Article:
Exotic, flavorful, and comforting, this exquisite curried pumpkin carrot soup will warm — and please you — to your very core!
- 2 cups carrots
- 8 cups vegetable broth or chicken broth
- large can of pureed pumpkin
- 3 tbsp. Splenda or sugar
- 3 tbsp. brown sugar or Swerve Brown
- 3 tbsp. of your favorite curry powder mixed with 1 tbsp. pumpkin pie spice
- 3 tbsp. cream
Start by shredding the carrots or chopping them very finely (or take the easy route and throw them into your mini food processor and make small pieces almost instantly). Mix up your stock with warm water (if you are using the paste kind) or pull out your boxes or cans of ready-made broth. Put the broth and carrots into a large pan on medium high heat on your stovetop.
Add your can of pumpkin, your curry powder and pumpkin pie spice, and the two sweeteners (yes, you could use just one, but it really is better with two — and don’t forget to taste before you get ready to serve, you may want to add a little more), . Stir well. Continue to cook until the carrots are tender. Add the cream. Taste. Adjust the sweetness, if you like. Serve!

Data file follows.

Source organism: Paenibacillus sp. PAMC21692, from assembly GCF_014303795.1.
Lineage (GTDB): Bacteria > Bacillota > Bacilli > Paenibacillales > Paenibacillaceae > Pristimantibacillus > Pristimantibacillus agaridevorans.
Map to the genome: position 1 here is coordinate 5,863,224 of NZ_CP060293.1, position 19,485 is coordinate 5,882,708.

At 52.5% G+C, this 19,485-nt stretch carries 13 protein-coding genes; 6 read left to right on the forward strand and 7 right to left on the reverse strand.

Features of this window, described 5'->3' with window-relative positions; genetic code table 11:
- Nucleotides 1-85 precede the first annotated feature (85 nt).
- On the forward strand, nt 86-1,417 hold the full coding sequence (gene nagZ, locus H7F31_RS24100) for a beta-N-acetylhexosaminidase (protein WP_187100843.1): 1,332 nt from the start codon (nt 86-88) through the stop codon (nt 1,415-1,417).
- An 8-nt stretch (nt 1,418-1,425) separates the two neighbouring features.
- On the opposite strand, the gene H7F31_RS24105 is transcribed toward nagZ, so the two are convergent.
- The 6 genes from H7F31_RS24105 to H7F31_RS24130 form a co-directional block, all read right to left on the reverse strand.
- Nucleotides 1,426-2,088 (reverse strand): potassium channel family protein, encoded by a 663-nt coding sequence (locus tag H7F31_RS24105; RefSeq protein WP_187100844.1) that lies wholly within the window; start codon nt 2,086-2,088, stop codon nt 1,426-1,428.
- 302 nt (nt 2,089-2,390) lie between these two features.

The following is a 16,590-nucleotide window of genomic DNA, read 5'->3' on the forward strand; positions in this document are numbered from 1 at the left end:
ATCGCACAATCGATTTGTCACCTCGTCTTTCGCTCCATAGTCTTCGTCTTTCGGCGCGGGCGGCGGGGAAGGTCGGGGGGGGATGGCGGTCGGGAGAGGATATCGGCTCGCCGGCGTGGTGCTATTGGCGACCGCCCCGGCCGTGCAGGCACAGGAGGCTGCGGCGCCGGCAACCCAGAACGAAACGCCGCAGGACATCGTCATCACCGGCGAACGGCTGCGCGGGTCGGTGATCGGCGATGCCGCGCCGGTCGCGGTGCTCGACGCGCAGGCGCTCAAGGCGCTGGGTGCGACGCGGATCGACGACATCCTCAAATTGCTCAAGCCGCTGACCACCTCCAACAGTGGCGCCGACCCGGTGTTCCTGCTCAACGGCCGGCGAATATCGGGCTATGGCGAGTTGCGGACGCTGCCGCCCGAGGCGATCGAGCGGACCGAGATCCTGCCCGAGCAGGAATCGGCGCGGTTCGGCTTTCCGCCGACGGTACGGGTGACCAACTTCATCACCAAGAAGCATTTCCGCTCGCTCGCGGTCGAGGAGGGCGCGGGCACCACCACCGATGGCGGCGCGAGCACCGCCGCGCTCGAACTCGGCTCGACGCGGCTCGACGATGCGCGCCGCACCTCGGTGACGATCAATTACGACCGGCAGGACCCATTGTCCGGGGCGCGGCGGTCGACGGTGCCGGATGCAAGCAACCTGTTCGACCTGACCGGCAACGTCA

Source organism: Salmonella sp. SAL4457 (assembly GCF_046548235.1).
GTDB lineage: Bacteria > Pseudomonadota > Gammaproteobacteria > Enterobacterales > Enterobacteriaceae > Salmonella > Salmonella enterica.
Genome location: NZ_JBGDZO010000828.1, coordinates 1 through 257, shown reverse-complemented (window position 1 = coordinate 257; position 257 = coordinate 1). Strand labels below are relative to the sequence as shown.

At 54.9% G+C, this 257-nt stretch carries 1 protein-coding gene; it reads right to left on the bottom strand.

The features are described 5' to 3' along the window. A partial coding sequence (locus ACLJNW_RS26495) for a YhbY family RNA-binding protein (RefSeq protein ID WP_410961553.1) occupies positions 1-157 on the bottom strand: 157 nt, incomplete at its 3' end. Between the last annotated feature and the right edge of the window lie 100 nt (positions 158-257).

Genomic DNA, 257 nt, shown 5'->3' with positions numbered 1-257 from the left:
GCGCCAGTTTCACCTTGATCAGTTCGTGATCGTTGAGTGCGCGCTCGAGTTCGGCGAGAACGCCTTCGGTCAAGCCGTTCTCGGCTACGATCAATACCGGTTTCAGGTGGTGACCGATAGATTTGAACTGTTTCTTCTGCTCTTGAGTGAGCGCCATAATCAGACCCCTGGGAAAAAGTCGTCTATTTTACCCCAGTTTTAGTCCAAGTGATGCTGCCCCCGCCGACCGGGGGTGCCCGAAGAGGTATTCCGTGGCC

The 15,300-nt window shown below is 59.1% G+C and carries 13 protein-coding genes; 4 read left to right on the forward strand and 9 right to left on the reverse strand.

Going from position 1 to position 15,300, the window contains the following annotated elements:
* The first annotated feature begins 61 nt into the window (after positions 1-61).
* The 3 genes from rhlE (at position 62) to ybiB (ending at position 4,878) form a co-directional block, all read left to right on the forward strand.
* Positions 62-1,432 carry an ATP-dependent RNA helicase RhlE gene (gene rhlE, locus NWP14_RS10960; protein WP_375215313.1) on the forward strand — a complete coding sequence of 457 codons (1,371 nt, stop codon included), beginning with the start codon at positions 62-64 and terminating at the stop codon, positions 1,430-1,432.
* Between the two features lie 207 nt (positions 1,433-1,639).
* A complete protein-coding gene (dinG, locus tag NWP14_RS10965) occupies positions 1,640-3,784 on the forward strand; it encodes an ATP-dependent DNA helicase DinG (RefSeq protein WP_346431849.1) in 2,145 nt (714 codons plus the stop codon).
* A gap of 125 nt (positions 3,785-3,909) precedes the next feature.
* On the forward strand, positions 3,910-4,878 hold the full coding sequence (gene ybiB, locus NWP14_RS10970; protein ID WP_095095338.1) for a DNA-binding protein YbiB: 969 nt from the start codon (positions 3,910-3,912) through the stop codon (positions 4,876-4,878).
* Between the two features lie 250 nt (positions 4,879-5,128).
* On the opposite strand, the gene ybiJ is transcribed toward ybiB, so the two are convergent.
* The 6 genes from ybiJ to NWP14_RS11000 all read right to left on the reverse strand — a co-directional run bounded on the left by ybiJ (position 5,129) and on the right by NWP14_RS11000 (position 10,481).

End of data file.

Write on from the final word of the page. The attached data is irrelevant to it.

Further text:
I garnished it a squiggle of sour cream thinned with cream (get your squeeze bottles out, people!) and a trio of candied sage leaves. Fresh sage leaves would work, too. Another option is fried sage leaves. Next time you’ve got a bunch of hot oil that you’re using to fry something, throw a few sage leaves in. Make sure they don’t have any drops of moisture on them, or you’ll make a huge mess. Fry for just a few seconds, then drain on paper towels. They get very crisp. You can sprinkle a little Splenda from a packet on the leaves immediately after taking them out of the oil, while they still have a little oil glistening on them for the Splenda to stick to. The reason I recommend using the packet Splenda, rather than the bulk, is that the grains are smaller and it will stick better.
This soup has a very comforting quality. It goes particularly well with turkey, but now that I think about it, I also like it with pork, chicken, salad. You taste it. You see what you think!
You can cut the recipe in half if you don’t need this quantity, but my suggestion is that you make a big batch, freeze half in a gallon freezer bag, and allow it to live to see another day.